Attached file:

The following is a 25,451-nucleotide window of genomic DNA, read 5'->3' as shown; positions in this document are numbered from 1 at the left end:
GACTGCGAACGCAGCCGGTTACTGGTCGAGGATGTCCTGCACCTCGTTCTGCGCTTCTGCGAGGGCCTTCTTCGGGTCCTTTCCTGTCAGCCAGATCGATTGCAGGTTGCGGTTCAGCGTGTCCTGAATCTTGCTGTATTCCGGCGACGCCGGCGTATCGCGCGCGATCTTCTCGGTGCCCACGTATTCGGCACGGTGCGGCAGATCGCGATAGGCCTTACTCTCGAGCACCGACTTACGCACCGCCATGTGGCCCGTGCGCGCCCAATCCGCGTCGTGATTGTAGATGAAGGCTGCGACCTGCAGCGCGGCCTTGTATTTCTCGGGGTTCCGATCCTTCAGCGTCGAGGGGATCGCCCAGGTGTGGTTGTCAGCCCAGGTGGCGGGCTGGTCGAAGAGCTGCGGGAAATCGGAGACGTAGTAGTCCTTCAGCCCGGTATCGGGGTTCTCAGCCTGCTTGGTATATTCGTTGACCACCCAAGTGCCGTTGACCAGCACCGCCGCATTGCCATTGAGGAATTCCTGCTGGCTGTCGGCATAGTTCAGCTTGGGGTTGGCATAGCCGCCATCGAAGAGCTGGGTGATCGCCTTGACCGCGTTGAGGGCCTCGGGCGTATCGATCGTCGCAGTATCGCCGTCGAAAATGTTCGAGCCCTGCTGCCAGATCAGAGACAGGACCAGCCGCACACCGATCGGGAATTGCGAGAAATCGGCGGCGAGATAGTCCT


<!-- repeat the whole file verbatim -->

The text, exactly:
The following is a 25,451-nucleotide window of genomic DNA, read 5'->3' as shown; positions in this document are numbered from 1 at the left end:
GACTGCGAACGCAGCCGGTTACTGGTCGAGGATGTCCTGCACCTCGTTCTGCGCTTCTGCGAGGGCCTTCTTCGGGTCCTTTCCTGTCAGCCAGATCGATTGCAGGTTGCGGTTCAGCGTGTCCTGAATCTTGCTGTATTCCGGCGACGCCGGCGTATCGCGCGCGATCTTCTCGGTGCCCACGTATTCGGCACGGTGCGGCAGATCGCGATAGGCCTTACTCTCGAGCACCGACTTACGCACCGCCATGTGGCCCGTGCGCGCCCAATCCGCGTCGTGATTGTAGATGAAGGCTGCGACCTGCAGCGCGGCCTTGTATTTCTCGGGGTTCCGATCCTTCAGCGTCGAGGGGATCGCCCAGGTGTGGTTGTCAGCCCAGGTGGCGGGCTGGTCGAAGAGCTGCGGGAAATCGGAGACGTAGTAGTCCTTCAGCCCGGTATCGGGGTTCTCAGCCTGCTTGGTATATTCGTTGACCACCCAAGTGCCGTTGACCAGCACCGCCGCATTGCCATTGAGGAATTCCTGCTGGCTGTCGGCATAGTTCAGCTTGGGGTTGGCATAGCCGCCATCGAAGAGCTGGGTGATCGCCTTGACCGCGTTGAGGGCCTCGGGCGTATCGATCGTCGCAGTATCGCCGTCGAAAATGTTCGAGCCCTGCTGCCAGATCAGAGACAGGACCAGCCGCACACCGATCGGGAATTGCGAGAAATCGGCGGCGAGATAGTCCT